photo2Featuring one of the most beautiful scores in contemporary musical theatre from the composer of GodspellPippin and WickedChildren of Eden is a heartfelt and humorous musical about the unique family bond. Inspired by the Book of Genesis, it tells the timeless story of what it means to be a parent.

From the moment you bring a child into the world everything changes; you learn to protect, cherish, and love unconditionally. But as they grow you have to learn one more thing, to finally let them go one day.

The Dare to Defy production of Children of Eden stars John Benjamin, Alan Ruddy, Esther Hyland and is directed by Mackensie King with music direction by Lorri Topping and choreographed by Lisa Glover.

“This is the perfect show for families over the Thanksgiving weekend,” said Dare to Defy Productions photo1Executive Director, Becki Norgaard. “It has great music and a wonderful, family story that can be enjoyed by all ages and backgrounds.”

Show times are November 25 at 8 p.m. and at 2 p.m. and 8 p.m. on the 26th. Tickets are available at the Ticket Center Stage Box Office located in the Schuster Center, by calling (937) 228-3630 or online at ticketcenterstage.com Senior, military and student discounts available at the box office. For more information visit the Dare to Defy website at d2defy.com.

Deer In Headlines takes to the online airways in new podcast

In Business, Dayton Ohio News, Entertainment, Local News, Print Media, Technology, Uncategorized on October 21, 2016 at 9:22 am

Xenia, OH – Sept. 26, 2016 – Jamestown columnist, Gery L. Deer, has just moved his long running op-ed newspapers series, “Deer In Headlines,” into the 21st Century. As of September 27th, 2016, fans of the popular series can listen to the audio version on their computer, tablet or smartphone at MyGreeneRadio.com.

Deer In Headlines author, Gery L. Deer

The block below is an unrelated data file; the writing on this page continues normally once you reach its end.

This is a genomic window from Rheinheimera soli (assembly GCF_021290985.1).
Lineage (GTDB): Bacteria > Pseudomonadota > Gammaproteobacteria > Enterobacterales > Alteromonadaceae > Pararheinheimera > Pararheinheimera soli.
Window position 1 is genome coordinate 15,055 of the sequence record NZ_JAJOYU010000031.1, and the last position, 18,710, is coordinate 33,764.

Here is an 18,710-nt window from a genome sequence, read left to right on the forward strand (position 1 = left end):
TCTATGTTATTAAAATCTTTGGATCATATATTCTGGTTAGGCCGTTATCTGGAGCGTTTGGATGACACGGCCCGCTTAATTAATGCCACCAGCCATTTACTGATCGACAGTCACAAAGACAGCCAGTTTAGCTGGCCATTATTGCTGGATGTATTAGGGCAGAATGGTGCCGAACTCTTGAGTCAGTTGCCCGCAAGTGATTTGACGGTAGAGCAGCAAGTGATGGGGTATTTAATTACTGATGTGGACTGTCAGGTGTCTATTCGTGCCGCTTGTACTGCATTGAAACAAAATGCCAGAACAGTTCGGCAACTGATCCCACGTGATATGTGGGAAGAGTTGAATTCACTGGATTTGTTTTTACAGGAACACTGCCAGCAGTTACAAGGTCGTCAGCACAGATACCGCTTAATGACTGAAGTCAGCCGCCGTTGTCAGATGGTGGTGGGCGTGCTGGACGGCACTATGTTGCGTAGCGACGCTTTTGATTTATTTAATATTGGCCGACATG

Deer In Headlines author, Gery L. Deer

A 25-year veteran of freelance journalism, the origins of Deer’s column, which first hit the pages of the Xenia Daily Gazette in 2008, began with an editorial in protest of a required college class having been cancelled (his efforts got the class reinstated). But this was only the beginning.

In 1993, he wrote a couple of letters to the editor and was soon asked to do a few guest columns for the Gazette, followed by a monthly technology series that lasted into the early 2000s. “Deer In Headlines” came in 2008 while working as a features editor with the Brown Publishing chain. In fact, it was one of his fellow editors who inspired the column’s quirky name.

Although the column made the leap in 2014 from the printed page to the small screen as a monthly feature on the WDTN-TV2 program, “Living Dayton,” this is Deer’s first venture into the podcast world.

MyGreeneRadio.com is an online radio station that launched in February of 2016 by long-time broadcast professional, Todd Hollst, to provide locally produced content along with music and area information. The format offers listeners a variety of music and a menu of podcasts featuring locally focused topics from philanthropy to sports.

“When Todd suggested he would like to have a podcast version of Deer In Headlines for his radio site, I was honored, for sure, and it seemed a logical progression.” Deer said. The syndicated print version reaches about 50,000 readers per week, with significant and growing digital following. So what can fans expect from the podcast version?

“At first I’ll just be doing an audio version of the printed column, with a few alterations here and there for the podcast,” Deer said. “Eventually, however, I’ll have some original segments especially for this medium.” You can listen to Deer In Headlines along with its other podcast counterparts, free, online at MyGreeneRadio.com and download it on iTunes.

Deer In Headlines is a product of and distributed by GLD Enterprises Communications, Ltd. More information is available at gldenterprises.net.

Dare to Defy Productions Presents 35MM: A Musical Expedition

In Entertainment, Local News, Music, News Media, Theatre on September 26, 2016 at 7:09 am

Dayton, OH.Dare to Defy Productions will present 35MM: A Musical Expedition on September 30th and October 7th at 8 p.m. and October 1st and October 8th at 2 p.m. and 8 p.m. in the Mathile Black Box Theatre in the Schuster Center.

screen-shot-2016-09-26-at-7-08-29-amA picture is worth 1,000 words — what about a song? Can a picture inspire a song or fifteen? In “35MM,” each photo creates a unique song, moments frozen in time; a glimmer of a life unfolding, a glimpse of something happening. A stunning new multimedia musical which explores a groundbreaking new concept in musical theatre.

This intricately woven collection of stories told through song re-imagines what the modern American musical can be.” (quote from 35mmmusical.com) The show was written by Ryan Scott Oliver inspired by Matthew Murphy’s photos. “We are excited to bring this thrilling and innovative collision of artistic mediums to the Mathile,” says Dare 2 Defy Executive Director, Becki Norgaard.